My jumping off point happened to be Bondowoso after climbing Kawah Ijen, which I also did independently of a tour and was really happy with my experience when all was said and done. A public bus departed the Bondowoso bus station bound for Probolinggo (just as it would from Surabaya or Yogyakarta) several times per day. Catching the afternoon bus, I paid 16,000 Rupiah (USD $1.60) to the bus attendant and settled in for the 4-hour ride. Stopping a few times to let on guitar-playing buskers and snack touts, the ride took me through absolutely stunning countryside and only made minimal, and very brief, stops.
From Probolinggo, a small bus takes off for Cemoro Lawang (the base of Bromo) when full. This can be arranged for 30,000 Rupiah one-way at Toto travel at the Probolinggo bus station.
Knowing that I wanted to use my own legs to hike to the summit for sunrise, rather than taking a jeep, I searched out accommodation at the highest point near the trail head. While there are many options, I ended up in at Losmen Setia Kawan home stay.
The first day was spent walking to the Bromo volcano itself, which involved a walk across the sand sea, bypassing the Hindu temple, and climbing up a set of stairs to the crater opening. Foolishly sitting on the railing at Mt. Bromo. Not my wisest moment in hindsight. This part of the hike is usually accessed with a jeep tour right after the sunrise at the summit. The walk was mostly flat, however, and pretty easy to do sans-tour. Plus, I prefer a walk to a ride. I sincerely needed exercise after doing too many Tim Tam slams.
The rest of the day was spent visiting the warung near Cafe Lava, eating an amazing meal for under $1 each time, and plotting a plan for the wee hours of the morning. A handy map from the extremely helpful gentleman running the information desk at Cafe Lava The next day at 3:30am, jacket on, hand-drawn map in hand, and headlamp in tow, I started what would be about a two hour climb. The path was pretty obvious for the most part. It wasn’t nearly as challenging as say, Rinjani or Kinabalu, but was a great way to get some exercise and was still a nice challenge.
*For those who are feeling tired by the time the road turns into a steeper dirt track, there’s a really nice view from the first summit as well. Many climbers choose to stop there.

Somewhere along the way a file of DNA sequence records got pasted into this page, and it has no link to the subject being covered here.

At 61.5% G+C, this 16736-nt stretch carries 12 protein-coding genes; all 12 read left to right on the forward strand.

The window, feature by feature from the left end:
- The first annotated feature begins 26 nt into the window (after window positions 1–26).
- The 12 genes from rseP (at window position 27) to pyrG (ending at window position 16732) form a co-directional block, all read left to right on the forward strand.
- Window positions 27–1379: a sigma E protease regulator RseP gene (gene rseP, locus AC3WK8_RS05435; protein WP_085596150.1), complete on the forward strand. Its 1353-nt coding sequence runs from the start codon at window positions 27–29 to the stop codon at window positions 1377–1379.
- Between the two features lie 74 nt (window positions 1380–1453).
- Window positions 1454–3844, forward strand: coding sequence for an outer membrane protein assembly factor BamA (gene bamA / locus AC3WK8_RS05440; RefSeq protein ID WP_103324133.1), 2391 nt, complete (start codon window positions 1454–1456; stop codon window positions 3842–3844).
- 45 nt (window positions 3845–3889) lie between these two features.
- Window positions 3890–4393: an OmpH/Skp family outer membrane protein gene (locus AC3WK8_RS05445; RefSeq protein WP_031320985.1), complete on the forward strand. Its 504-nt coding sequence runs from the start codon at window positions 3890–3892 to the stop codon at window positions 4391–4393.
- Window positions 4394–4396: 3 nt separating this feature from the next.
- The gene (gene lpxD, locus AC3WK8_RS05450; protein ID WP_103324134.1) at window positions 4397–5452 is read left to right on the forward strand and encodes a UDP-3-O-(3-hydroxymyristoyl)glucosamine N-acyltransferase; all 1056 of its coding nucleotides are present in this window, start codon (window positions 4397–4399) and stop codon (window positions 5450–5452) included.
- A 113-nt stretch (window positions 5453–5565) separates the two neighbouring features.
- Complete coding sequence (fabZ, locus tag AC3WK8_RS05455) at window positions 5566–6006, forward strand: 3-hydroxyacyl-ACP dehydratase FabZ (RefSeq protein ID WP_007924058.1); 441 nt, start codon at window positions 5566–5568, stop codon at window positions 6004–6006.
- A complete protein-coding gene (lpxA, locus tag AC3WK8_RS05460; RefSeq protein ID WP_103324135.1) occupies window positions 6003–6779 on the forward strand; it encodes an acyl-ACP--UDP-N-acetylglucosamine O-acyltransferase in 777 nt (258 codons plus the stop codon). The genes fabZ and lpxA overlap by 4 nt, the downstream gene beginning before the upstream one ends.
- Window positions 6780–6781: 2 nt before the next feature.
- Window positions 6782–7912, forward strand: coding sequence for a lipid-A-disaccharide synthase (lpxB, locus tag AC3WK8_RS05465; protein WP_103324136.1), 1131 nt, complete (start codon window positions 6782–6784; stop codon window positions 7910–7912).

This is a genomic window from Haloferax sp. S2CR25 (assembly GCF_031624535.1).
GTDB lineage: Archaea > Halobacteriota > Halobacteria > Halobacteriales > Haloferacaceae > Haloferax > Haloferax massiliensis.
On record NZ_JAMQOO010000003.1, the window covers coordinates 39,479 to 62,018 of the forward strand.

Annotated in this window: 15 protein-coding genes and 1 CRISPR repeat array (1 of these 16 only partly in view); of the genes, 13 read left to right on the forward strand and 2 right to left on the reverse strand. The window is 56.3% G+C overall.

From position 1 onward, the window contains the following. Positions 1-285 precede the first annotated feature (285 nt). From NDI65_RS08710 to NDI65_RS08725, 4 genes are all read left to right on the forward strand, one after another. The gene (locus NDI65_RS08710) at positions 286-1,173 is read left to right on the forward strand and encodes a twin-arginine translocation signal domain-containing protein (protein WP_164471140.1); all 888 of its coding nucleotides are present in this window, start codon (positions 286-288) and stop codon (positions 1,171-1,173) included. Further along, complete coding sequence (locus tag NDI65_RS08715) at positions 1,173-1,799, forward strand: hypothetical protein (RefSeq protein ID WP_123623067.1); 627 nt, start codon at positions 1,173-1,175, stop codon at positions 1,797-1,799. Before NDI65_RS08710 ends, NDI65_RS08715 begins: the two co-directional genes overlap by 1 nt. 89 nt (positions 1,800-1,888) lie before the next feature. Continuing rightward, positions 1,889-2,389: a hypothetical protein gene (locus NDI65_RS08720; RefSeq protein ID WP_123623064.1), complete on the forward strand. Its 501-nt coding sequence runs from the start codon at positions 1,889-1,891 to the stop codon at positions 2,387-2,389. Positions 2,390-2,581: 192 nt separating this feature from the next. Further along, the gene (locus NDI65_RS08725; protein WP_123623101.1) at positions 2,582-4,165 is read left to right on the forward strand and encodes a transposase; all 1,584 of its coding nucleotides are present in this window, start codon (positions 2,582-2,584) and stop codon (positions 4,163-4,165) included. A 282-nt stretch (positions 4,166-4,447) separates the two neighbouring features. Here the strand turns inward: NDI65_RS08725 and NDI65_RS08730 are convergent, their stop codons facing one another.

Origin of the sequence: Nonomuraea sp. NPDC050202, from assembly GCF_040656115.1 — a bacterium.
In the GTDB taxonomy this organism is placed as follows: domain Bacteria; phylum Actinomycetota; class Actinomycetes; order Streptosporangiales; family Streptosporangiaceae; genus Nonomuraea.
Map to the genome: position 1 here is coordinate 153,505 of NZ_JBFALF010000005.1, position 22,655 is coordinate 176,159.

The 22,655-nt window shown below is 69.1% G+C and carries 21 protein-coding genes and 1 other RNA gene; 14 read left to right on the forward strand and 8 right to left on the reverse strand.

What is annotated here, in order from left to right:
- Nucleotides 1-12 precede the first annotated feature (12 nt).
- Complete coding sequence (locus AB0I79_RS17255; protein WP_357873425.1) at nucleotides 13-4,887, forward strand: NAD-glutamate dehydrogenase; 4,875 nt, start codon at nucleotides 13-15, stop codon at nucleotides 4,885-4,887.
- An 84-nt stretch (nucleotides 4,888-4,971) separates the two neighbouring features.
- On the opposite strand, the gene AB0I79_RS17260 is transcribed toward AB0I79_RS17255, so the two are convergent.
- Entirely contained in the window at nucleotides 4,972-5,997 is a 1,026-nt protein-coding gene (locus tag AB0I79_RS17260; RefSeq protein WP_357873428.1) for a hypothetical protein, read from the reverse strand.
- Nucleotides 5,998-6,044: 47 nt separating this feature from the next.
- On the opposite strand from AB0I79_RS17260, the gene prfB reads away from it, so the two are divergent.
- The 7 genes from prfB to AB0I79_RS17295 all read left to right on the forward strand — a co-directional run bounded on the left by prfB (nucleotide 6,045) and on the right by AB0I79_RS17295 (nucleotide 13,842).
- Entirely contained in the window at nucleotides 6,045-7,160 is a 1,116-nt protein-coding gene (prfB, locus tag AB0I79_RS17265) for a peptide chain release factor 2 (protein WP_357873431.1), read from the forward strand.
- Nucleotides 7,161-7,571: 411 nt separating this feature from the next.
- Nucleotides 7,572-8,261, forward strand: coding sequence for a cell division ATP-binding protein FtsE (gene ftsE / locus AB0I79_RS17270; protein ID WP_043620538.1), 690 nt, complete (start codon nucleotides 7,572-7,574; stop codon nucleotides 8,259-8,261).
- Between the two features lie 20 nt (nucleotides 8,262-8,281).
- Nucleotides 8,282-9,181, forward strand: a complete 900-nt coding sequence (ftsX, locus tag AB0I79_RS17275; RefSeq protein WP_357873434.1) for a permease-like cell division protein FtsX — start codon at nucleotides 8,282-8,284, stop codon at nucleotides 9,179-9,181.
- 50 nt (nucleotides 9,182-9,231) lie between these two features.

The summit itself was so full of cars and people that I was instantly turned off. The hoards of other tourists made it almost impossible to get a decent view. The benefit of not being on a tour was my ability to wait for them to clear out after the sunrise to get some decent pictures. Those on a tour didn’t have the luxury of waiting around for a clearer vista, nor did they get the satisfaction of climbing to the top.
I wish I had stopped at the wooden railings just a half kilometer from the summit (Update: A reader has sent over the exact location on Google maps. Thanks Sailesh!). The view was just as good and there were probably only a handful of people watching the sun rise there, as compared to the hundreds I had to contend with. It’s one of those things you find out after the fact. So, let me be the one to pass along that the perfect place to watch the sun rise is not at the top lookout point near the antennae, but the last wooden railing you get to before the asphalt road. Chances are there will be a guy there with a motorbike asking to take you the rest of the way for some money. He probably also has some food and hot beverages to sell. Might as well stick around and hang out with him while the sun comes up.
So cool the way the clouds formed a sea The volcano
Do it Yourself:
• Take a public bus from wherever you happen to be bound for Probolinggo. The earlier, the better
• Take a small bus from Probolinggo to Cemoro Lawang, the town at Mt. Bromo, for around 25,000-30,000 Rupiah and ask to be dropped off at the highest guest house. There will be
several to choose from so feel free to shop around and haggle on prices
• Make sure you’re not climbing without travel insurance. It’s pretty cheap and worth it should the worst occur. It is going to be dark and at some points, steep (in the spirit of full disclosure that is an affiliate link to the company that I get my insurance from)
• Head to Cafe Lava guest house where the information booth can give you pricing on tours or, even better, write out a map for you on how to get to Bromo without a tour
• Bring a head lamp and a jacket (if you need a jacket, one can be rented cheaply for 24 hours at Cemara Indah guesthouse). Head out around 3-3:30am in order to catch the sunrise at the summit. Even better, stop about a quarter of a mile from the summit (before the asphalt road) and get a more private view of the sunrise
• Climb back down and take the small bus to Probolinggo. It leaves when full. The drivers will be around looking for tourists to bring down
• Demand to be brought back to the bus station, as these smaller vans will likely bring you to a private tour operator. Say you have already bought an onward ticket and they should relent fairly easily